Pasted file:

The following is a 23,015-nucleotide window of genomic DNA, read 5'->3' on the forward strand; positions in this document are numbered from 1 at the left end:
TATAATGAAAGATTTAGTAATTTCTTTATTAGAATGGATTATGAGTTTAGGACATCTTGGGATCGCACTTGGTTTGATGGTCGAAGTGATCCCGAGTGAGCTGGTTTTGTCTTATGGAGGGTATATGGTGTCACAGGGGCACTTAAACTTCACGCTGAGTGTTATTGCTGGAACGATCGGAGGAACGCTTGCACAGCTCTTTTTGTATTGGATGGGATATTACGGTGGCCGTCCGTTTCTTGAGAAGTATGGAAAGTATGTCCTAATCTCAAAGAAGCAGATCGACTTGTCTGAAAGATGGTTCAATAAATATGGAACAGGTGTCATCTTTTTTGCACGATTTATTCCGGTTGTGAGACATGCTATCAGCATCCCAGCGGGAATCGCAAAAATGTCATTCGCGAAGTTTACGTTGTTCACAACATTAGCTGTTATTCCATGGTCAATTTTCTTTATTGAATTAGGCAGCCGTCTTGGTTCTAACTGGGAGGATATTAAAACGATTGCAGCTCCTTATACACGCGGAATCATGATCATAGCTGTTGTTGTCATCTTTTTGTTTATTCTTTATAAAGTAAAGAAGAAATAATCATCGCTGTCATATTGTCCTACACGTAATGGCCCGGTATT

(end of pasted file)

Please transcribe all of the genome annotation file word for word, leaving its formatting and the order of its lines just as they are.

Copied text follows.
The following is a 23,015-nucleotide window of genomic DNA, read 5'->3' on the forward strand; positions in this document are numbered from 1 at the left end:
TATAATGAAAGATTTAGTAATTTCTTTATTAGAATGGATTATGAGTTTAGGACATCTTGGGATCGCACTTGGTTTGATGGTCGAAGTGATCCCGAGTGAGCTGGTTTTGTCTTATGGAGGGTATATGGTGTCACAGGGGCACTTAAACTTCACGCTGAGTGTTATTGCTGGAACGATCGGAGGAACGCTTGCACAGCTCTTTTTGTATTGGATGGGATATTACGGTGGCCGTCCGTTTCTTGAGAAGTATGGAAAGTATGTCCTAATCTCAAAGAAGCAGATCGACTTGTCTGAAAGATGGTTCAATAAATATGGAACAGGTGTCATCTTTTTTGCACGATTTATTCCGGTTGTGAGACATGCTATCAGCATCCCAGCGGGAATCGCAAAAATGTCATTCGCGAAGTTTACGTTGTTCACAACATTAGCTGTTATTCCATGGTCAATTTTCTTTATTGAATTAGGCAGCCGTCTTGGTTCTAACTGGGAGGATATTAAAACGATTGCAGCTCCTTATACACGCGGAATCATGATCATAGCTGTTGTTGTCATCTTTTTGTTTATTCTTTATAAAGTAAAGAAGAAATAATCATCGCTGTCATATTGTCCTACACGTAATGGCCCGGTATT